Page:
In Canada, there’s currently a debate about whether to do something on the government or regulatory side—basically, the question is whether or not we should put responsibilities on these companies. Right now, it’s essentially at the company’s discretion how to deal with these challenges.
For example, we asked Canadians how much they trust these platforms to act in the best interest of the public, and people generally have very low trust in social media platforms. Facebook, Twitter and TikTok are the least-trusted organizations when we asked about a whole variety of companies (for example: oil companies, telecommunication providers, mainstream media) just to give people a barometer of where social media stands. And social media stood at the very bottom.
So we’re starting from a bad place of trust, but when we asked people about government intervention—at least for Canadians—it’s about two to one, so two Canadians favour intervention for every one Canadian who is more cautious about protecting freedom of expression. It’s a clear majority, but it’s not an overwhelming one.
There’s a lot of nuance to how people feel, but in general, I think more Canadians than not favour some requirements around regulatory scrutiny and transparency on these platforms.
Are there ways that users, on an individual level, can contribute to decreasing online harm? Is focusing on our individual responses even a useful way to think about some of these larger issues?
We asked people if they had ever reported illegal activity to an online platform—if they’d ever tried to block or report something—and 43 percent of queer people said they had done so. Interestingly, they report that it’s largely effective. Only 28 percent said that their reporting was ineffective; most thought that it was either moderately or very effective, so that’s a feature that’s largely working for people.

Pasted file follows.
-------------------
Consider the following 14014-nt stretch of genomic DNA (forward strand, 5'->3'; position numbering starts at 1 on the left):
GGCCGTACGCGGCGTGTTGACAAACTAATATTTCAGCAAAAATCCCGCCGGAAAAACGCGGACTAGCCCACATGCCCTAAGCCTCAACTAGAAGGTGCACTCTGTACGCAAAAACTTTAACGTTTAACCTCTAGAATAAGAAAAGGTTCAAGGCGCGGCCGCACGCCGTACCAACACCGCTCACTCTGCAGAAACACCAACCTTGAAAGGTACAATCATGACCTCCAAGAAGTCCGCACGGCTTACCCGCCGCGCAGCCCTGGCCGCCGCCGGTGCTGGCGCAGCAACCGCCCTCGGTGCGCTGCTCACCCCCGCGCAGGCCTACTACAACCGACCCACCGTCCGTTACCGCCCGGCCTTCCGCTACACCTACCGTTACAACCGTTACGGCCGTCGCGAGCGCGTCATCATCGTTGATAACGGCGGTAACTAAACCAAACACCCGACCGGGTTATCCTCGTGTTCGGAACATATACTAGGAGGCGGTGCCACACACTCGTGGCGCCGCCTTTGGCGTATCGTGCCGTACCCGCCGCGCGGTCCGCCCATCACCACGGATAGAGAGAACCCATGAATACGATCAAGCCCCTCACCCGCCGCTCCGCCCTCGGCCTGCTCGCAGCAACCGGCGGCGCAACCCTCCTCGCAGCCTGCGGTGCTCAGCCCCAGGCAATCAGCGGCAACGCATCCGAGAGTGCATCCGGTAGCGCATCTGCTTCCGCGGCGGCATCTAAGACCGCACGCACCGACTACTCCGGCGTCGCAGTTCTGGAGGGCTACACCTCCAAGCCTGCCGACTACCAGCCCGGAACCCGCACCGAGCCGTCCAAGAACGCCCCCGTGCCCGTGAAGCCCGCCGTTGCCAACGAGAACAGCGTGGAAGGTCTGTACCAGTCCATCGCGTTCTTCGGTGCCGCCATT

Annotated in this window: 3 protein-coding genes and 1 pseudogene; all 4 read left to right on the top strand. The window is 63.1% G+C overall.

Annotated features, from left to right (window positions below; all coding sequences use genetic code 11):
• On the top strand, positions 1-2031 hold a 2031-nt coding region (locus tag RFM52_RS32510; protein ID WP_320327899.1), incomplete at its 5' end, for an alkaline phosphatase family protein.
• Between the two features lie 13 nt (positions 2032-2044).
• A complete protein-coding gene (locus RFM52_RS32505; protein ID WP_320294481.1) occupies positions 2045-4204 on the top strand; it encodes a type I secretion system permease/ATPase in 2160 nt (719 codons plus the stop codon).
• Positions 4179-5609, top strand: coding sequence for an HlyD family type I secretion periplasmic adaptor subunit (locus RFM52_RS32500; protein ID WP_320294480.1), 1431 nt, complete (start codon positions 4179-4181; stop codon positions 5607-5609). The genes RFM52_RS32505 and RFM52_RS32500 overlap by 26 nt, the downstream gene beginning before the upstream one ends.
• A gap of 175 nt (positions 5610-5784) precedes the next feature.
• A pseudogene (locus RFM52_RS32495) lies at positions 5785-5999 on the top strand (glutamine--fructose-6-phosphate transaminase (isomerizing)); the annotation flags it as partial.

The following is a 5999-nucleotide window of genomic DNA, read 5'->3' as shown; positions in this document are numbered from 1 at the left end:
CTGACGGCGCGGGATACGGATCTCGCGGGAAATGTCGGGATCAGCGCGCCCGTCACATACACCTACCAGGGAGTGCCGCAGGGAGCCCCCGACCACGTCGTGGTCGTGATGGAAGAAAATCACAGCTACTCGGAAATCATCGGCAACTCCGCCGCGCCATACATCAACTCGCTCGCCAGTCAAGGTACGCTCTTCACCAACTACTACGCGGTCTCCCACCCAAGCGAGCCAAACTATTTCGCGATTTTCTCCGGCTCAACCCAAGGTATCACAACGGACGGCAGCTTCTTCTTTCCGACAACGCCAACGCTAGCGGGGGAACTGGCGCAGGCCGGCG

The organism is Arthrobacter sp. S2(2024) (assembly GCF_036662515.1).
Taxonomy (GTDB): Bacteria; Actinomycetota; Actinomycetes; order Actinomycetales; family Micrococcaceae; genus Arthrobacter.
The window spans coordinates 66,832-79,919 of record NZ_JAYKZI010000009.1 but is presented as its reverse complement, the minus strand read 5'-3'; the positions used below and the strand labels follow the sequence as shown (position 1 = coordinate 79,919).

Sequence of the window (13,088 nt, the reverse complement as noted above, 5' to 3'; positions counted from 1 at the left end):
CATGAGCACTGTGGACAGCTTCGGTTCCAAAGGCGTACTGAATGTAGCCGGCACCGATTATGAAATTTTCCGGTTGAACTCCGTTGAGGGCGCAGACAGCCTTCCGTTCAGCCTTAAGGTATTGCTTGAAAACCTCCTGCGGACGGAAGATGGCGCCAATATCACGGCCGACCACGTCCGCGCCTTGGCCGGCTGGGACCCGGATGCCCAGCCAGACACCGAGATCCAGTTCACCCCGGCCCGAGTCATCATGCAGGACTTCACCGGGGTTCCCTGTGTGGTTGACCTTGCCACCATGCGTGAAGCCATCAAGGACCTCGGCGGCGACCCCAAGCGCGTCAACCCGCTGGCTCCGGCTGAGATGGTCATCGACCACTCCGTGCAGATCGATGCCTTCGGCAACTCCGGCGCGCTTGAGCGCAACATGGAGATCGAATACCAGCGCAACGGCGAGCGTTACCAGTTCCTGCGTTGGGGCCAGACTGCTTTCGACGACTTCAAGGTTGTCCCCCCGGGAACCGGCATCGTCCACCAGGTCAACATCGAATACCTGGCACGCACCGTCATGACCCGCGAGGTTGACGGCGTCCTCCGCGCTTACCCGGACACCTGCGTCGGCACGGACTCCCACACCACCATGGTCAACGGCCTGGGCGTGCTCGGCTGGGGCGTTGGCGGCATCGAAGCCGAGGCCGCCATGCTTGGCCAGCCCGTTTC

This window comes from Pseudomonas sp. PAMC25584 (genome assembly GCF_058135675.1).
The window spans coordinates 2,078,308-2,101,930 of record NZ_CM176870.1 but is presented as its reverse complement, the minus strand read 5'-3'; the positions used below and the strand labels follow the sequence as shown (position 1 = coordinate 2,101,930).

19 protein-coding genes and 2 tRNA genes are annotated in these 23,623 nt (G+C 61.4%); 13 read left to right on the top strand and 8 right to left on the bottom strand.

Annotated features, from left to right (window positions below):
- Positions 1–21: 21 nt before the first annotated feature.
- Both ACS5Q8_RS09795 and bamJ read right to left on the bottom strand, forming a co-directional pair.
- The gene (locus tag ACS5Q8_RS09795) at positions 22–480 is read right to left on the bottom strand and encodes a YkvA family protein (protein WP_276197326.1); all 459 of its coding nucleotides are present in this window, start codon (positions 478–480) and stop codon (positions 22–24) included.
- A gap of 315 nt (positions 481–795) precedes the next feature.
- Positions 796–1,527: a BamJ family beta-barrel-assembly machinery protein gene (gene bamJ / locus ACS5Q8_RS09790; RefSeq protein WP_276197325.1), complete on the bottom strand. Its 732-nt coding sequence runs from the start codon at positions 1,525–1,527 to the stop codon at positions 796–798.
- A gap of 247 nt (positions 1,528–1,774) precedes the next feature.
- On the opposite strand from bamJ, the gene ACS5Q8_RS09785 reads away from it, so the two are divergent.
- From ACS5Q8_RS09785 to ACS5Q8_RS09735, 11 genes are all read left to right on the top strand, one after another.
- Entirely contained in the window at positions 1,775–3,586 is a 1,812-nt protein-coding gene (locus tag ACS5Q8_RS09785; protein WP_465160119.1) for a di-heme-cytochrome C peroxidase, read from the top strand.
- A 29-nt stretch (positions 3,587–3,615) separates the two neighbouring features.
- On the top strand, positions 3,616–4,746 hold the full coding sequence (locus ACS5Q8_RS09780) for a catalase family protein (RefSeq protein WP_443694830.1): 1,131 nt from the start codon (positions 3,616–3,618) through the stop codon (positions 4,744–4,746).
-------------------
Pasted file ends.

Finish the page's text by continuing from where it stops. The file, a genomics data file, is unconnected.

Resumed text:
When it comes to blocking and reporting, I’d say to do that liberally. When you’re seeing hate speech or harassment targeted at other people, reporting is something that the individual can do. This may be obvious, but choosing the community that you’re interacting with is important. Do you want to have a public profile? Do you want to be friends with that person? For some users, even asking those questions aloud can help them make different decisions online.
On a more regulatory side, one of the proposals that is currently being entertained is the idea of an ombudsman. A lot of these big media platforms are impossible to penetrate; you submit a report; they respond that it doesn’t violate their terms of service, and you’re just kind of left with nothing. You wonder if a human ever interacted with it. So one idea that’s been pitched is an ombudsman who can advocate on the individual level with social media platforms, but who can also see patterns and things emerging that they could try to highlight, drawing attention to specific problems. There’s something about that idea that I quite like.
I tend to go regulatory, but transparency is very powerful. If these platforms are required to report, how many instances of hate speech are happening? How long are they taking to respond? How many are being appealed? Most of these are public companies with shareholders. There is power in requiring transparency because it becomes a motivating factor to improve.
Are digital spaces getting better or worse for queer folks? How optimistic are you about the future of the internet?
On a pure numbers basis, the proportion who say they were frequently hit seeing hate speech has fallen modestly, so it went from 48 percent in 2019 to 41 percent last year. Just based on that, you could argue that it’s gotten modestly better. My own view of it, based on other sources I’ve seen and even anecdotally—as I see how many of the big platforms have been behaving—I think systems like Meta’s platforms [Facebook and Instagram] and YouTube have been taking faster action, developing better automated systems.
Twitter, post-Elon, has certainly regressed in its enforcement. In general, the volume and viciousness of anti-trans hate speech has gotten worse, largely because of the conditions in the U.S. that have bubbled up to Canada. You mash all that together, and are things better or worse? Maybe worse, or worse in different ways and better in some specific ways.
But I’m not feeling good about it. Still, there are lots of ways to improve.
This interview has been edited for length and clarity.